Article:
Du0lingo most often cross-genders the voices and sentences. It may be for pedagocial reasons, to make us really check what is being said rather than automatically react to the gender of the speaker. But considering the company's heavy LGBTP agenda, it may be (or also be) for political reasons.
I am from Ukraine, and here if one calls their relatives with the polite pronoun it means they are not close and the parents or grandparents have a strong traditional and hierarchical views. It seems like a horrible relationship to me. My grandmother is my friend, and if I ever wanted to insult her, I would call her the formal word.
Sehr interessant! I'm old-school: I like the formal, polite, pronouns. One of my pet peeves is people with whom I am only vaguely acquainted assuming, or presuming, to address me by my first name, as though we were on intimate terms.
I'm also very fond of the German formal, oral grammatical structure: what it that, is that the Future Perfect?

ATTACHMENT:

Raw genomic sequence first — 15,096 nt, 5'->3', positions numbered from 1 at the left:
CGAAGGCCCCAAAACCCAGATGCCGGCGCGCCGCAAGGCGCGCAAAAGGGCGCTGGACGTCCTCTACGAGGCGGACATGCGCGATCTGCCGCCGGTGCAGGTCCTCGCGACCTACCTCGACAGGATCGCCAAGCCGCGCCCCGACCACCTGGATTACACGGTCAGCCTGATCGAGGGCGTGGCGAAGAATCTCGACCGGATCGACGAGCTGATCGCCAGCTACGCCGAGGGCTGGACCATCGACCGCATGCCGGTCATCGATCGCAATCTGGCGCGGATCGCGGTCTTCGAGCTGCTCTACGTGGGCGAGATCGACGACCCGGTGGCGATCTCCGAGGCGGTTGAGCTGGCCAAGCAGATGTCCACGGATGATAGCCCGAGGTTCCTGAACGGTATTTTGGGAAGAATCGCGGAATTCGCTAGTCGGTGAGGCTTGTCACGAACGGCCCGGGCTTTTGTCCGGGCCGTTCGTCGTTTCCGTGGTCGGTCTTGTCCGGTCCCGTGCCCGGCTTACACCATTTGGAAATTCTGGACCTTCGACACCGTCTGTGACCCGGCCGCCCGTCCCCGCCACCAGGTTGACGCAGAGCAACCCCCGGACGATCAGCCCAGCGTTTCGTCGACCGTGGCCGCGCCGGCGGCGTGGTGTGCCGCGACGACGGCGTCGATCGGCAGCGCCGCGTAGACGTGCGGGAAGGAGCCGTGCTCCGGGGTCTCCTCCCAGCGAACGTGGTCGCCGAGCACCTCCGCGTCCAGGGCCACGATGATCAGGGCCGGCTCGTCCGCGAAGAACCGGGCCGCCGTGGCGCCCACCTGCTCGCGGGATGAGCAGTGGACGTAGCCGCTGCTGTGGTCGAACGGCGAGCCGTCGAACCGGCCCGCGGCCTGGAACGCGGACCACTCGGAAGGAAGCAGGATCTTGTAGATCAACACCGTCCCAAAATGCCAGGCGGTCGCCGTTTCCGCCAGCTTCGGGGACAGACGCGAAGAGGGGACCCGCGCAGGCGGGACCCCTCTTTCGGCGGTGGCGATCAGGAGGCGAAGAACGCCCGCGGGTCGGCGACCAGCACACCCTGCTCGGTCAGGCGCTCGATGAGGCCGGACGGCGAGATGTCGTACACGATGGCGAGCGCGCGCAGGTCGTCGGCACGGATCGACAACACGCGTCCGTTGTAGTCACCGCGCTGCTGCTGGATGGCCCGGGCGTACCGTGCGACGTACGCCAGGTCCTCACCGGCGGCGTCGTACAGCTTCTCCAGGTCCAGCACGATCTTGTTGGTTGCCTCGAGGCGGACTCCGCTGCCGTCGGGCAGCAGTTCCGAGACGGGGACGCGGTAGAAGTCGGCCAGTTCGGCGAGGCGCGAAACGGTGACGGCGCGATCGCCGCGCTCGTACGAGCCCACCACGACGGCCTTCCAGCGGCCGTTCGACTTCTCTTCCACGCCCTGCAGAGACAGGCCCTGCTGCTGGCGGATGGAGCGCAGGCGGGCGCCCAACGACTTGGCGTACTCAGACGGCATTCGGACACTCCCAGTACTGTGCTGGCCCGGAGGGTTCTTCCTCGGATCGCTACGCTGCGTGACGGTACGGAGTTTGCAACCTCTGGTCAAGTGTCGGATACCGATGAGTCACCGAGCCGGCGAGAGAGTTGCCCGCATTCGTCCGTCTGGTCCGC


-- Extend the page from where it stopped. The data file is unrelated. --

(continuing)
But this discussion partially explains why Duo insists on using that very rude sentence, "Du bist toll!" I might say that to my Teddy Bear, but certainly not to someone I've just met, nor even to someone I know well enough to "Du". I have more respect for my loves ones than to call them insane; and, to call a new or casual acquaintance "insane" is, well, bad manners.
I was going to ask something related to this: is Enkel (grandchild/grandson) similar to the Spanish niño (child/boy)? As niña specifically refers to "girl" but niño can be either "child"/"boy" depending on context.
My conclusion (tl;dr): Enkel is "grandchild"/"grandson" while Enkelin is only used for "granddaughter" (correct me if I'm wrong!)